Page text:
The Widespread Effects of Homelessness in Childhood

January 11, 2020

On a single night in the U.S. in 2018, more than 100,000 children were estimated to be homeless. On a cold January 2019 night in the three counties making up the Capital Region, there were 229 homeless children in families and another 45 who were unaccompanied. But that’s not the whole picture. Those numbers don’t count the children who are couch-surfing because they have no home of their own.

The effects of homelessness on children is very different than that for adults. Housing instability affects a child’s well-being. Unstable and unsafe housing conditions increase children’s exposure to violence, neglect, and social isolation. Homelessness is associated with a lack of attention to basic needs, extreme poverty, substance abuse, mental health issues, and high level of parental emotional stress.¹ Homeless children are also more likely than their peers to have moderate, severe, and chronic health problems, and less access to medical and dental care.

For younger children, homelessness experienced during foundational years can be especially harmful.

By the age of two, toddlers in low-income communities are four times more likely to have a cluster of health and developmental concerns than more affluent peers² resulting in long-lasting negative effects including developmental delays and poor educational outcomes.

Here at St. Paul’s Center, we are working to change the narrative to ensure that the children staying in our emergency shelter or living in our housing programs are given the resources they need to get back on track. The Sheltered Hearts Program partners volunteers with children in our emergency shelter to provide them with one-on-one or small group attention that many of the children we serve crave. Reading, playing games, making arts & crafts, and playing music are all activities that encourage creativity and help to relieve stress — these activities allow kids to be kids during a time of great uncertainty. Homework Helpers lend added academic assistance and provide special attention that reinforces the idea that sheltered children are worth the time and attention of others. School Advocacy is an additional support to mom and child when that child struggles to maintain focus, needs extra help during a trying time, or requires additional support due to a disability. Ensuring families follow a structured schedule while in shelter for dinner time, bed time, and homework time, alleviates the feelings of uncertainty many children face and allows them to know what to expect in their day. If you’re ready to become a part of the solution by volunteering your time in one of these areas, reach out to our Manager of Organizational Growth and Development, Meghan via email at [email protected] or by giving us a call at (518) 434-2910.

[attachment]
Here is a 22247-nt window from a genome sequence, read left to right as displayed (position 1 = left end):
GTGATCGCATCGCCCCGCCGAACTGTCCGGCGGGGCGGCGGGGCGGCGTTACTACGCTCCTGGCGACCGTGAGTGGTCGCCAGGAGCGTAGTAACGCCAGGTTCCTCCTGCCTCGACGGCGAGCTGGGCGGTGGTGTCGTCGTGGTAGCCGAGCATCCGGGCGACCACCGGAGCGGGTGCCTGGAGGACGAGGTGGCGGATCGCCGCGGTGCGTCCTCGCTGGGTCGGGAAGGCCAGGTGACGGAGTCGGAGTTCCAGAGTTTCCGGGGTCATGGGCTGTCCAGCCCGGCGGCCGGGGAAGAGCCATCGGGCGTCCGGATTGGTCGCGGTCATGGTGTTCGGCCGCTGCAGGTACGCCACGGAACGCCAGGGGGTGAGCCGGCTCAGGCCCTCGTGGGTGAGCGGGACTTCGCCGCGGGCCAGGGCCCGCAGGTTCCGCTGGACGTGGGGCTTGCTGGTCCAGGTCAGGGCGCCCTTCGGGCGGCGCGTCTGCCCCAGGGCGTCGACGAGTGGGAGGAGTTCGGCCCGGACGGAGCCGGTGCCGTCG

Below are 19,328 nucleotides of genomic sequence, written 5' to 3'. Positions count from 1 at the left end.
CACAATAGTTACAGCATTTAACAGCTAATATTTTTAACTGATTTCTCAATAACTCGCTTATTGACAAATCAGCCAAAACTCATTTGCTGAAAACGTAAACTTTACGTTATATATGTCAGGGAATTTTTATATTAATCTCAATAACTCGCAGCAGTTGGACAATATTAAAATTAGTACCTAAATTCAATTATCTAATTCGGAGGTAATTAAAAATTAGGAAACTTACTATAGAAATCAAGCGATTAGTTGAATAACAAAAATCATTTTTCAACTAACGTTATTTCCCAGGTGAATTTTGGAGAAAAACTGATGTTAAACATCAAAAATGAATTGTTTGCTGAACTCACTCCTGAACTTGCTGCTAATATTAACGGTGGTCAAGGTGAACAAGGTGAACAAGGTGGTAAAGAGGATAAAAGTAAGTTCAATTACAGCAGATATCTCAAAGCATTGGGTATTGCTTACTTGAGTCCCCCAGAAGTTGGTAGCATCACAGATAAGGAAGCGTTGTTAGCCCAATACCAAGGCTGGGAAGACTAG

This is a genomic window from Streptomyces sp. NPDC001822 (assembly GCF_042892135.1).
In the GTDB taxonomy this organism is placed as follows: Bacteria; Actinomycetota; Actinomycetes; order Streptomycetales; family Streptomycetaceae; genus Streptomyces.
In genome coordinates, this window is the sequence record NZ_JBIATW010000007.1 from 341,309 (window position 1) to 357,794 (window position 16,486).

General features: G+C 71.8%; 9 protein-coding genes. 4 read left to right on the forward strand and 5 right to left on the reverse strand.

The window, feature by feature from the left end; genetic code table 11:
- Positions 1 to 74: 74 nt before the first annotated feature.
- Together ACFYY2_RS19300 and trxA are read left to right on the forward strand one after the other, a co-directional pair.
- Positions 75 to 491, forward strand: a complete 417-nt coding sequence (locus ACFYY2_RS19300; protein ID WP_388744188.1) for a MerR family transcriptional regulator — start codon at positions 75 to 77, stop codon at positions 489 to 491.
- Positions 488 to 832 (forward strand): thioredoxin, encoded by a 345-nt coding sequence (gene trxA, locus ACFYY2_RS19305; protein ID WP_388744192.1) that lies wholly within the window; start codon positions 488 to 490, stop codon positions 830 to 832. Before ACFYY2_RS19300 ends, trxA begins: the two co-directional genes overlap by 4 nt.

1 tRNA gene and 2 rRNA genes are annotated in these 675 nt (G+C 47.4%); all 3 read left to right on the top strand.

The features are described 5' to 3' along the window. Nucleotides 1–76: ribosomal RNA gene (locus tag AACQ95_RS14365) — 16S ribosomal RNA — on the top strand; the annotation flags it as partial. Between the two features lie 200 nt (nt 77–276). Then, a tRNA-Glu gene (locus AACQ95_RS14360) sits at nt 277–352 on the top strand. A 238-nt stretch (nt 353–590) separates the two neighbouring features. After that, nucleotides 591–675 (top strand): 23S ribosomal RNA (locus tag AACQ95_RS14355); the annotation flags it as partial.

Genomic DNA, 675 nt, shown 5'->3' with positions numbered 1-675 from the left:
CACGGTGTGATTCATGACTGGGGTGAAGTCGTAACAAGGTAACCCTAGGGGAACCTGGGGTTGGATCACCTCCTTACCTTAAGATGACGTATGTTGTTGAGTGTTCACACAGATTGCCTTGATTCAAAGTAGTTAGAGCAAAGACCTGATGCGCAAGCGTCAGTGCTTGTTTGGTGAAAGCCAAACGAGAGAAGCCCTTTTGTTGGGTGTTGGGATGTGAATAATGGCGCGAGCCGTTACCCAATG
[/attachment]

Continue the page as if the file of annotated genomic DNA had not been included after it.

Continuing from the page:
¹ Hong, S., & Piescher, K. (2012). The role of supportive housing in homelss children’s well-being: An investigation of child welfare and eductional outcomes. Children and Youth Services Review, 34, 1140-1447.

² Hillemeier, M.M., Lanza, S. T., Landale, N.S., & Oropesa, R.S. (2013). Measuring early childhood health and health disparities: A new approach. Maternal and child health journal, 17(10) 1852-1861.


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